Animal Assisted Recovery Care project bring cheer to ailing children
WHEN Dr Teddy Barks is on duty at the Bustamante Hospital for Children (BHC) you can feel the excitement of the children, see their wide smiles and for a moment many temporarily forget their surroundings as they embrace him.
Dr Teddy Barks is a golden retriever that is part of the Animal Assisted Recovery Care (AARC) Pilot Project, which was launched at the hospital in March 2023. The animal is owned by the BHC and cared for and maintained by the Hope Zoo.
All other animals, including a snake, birds, rabbits and kittens are from the Jamaica Society for the Prevention of Cruelty to Animals (JSPCA), the Hope Zoo, and Montego Bay Animal Haven.
The multidisciplinary collaborative effort was launched in March as part of the hospital’s 60th anniversary celebrations.
The AARC pilot is proving to be beneficial to the participants and receiving positive feedback from all stakeholders.
Under the project, there are monthly interactions and educational sessions with pre-selected patients and the animals. Each session is held with an average of eight patients. Parents and staff also benefit from additional visits and interactions with the animals.
Programme coordinator, ear, nose and throat (ENT) consultant, Dr Marsha James, is happy with the project, so far, and told JIS News that she hopes that it will continue. The 18-month pilot is now at the six-month mark and is due for evaluation.
She noted that the children were initially cautious, “but with the help of our stakeholders, they are educated about the animals, and with time, they have become much more interactive”.
She said the parents have been very supportive, as they also interact with the animals. A survey revealed that the therapy dog, Dr Teddy Barks, is the overwhelming favourite, followed by the snake.
Dr James explained that based on the studies, the target group is children who can follow instructions.
“We start at about age four and we go to 12. We do have some younger children who participate along with their parents and we’ll support the patients for that interaction. They do more touch and less interaction than the older patients,” she said, adding that the older patients can hold the animals and give them treats.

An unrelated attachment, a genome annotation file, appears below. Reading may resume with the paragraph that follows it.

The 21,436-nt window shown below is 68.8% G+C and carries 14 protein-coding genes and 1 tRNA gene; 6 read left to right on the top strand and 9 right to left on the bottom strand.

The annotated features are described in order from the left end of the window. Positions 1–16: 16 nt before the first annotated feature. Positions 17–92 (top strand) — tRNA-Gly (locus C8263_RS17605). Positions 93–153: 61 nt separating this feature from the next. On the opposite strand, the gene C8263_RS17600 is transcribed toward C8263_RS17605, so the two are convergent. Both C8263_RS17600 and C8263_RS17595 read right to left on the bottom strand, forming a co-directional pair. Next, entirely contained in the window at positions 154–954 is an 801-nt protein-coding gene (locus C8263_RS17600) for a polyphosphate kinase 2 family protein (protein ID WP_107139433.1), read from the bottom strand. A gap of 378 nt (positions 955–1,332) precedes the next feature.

“They are allowed to take the dog for walks and to stroke and feed the kittens. They also like to interact with the snake, which they sometimes put around their necks to take pictures,” Dr James said.
Furthermore, Dr James said the objective of animal therapy is to foster a human-animal bond, to help to relieve anxiety, to improve cardiovascular outcomes and to improve mental health.
She added that when children are admitted, especially for extended periods, some of them are traumatised from the hospitalisation.
“They are sometimes isolated from their families and friends and even their own pets at home, so this session allows them to interact, to socialise, to create that bond and to get that feel-good experience from interacting with the animals,” the programme coordinator said.
She highlighted two patients, one from the ENT ward and another from the Intensive Care Unit (ICU), who have thrived under the programme.
“The ICU patient has interacted with Dr Teddy Barks at each session, and we have seen that bond developing,” she told JIS News.
The programme coordinator explained that animal-assisted recovery is therapy that is recommended for adults and children. However, she said most programmes target children, who are generally more receptive, meanwhile, studies have also shown that animal therapy is very helpful to patients with mental health disorders.
The Bustamante Hospital was chosen for the pilot for several reasons, including the fact that the facility had the space to accommodate the project, and the opportunity provided to determine the receptiveness of the children to the undertaking.
The long-term goal is to launch the project in other health care facilities to benefit both paediatric and adult patients.
There are strict inclusion criteria that must be met for patient participation. There must be consent from parents as well as assent from patients. The patient must be willing to interact with the animals because reluctance from the children can cause anxiety to the animals. “You have to protect the animals as well as the patients,” Dr James said.
“We still have to maintain COVID-19 protocols, and of course, these are hospitalised patients, so we don’t want cross-infections.
“We divide them into groups of two and we transition them from one station to the other. We usually have about three or four stations and we’ll have no more than two children at a station at a time, and there is sanitisation between stations,” Dr James told JIS News.
The entire session lasts about an hour and an additional half hour is given to accommodate staff members. Extra care is taken, however, not to exhaust the animals, as their health is also important.
The AARC Pilot Project is a collaborative effort conceptualised by Minister of Health and Wellness Dr Christopher Tufton, in collaboration with the Veterinary Services Division of the Ministry of Agriculture, Fisheries and Mining, Hope Zoo, the JSPCA and Montego Bay Animal Haven.
Speaking at the launch in March, Tufton said that animal-assisted interventions are globally recognised as having varied benefits for both patients and providers while adopting a One Health Approach to healthcare delivery.
It is funded by the National Health Fund (NHF) and is being handled under the South East Regional Health Authority’s Projects Portfolio.
The project is the first of its kind in Jamaica and has a research component, which will allow the facility to gather data on the impact of the intervention on the health-care system. Based on the findings, the project will either be expanded into other health facilities or adjustments made accordingly.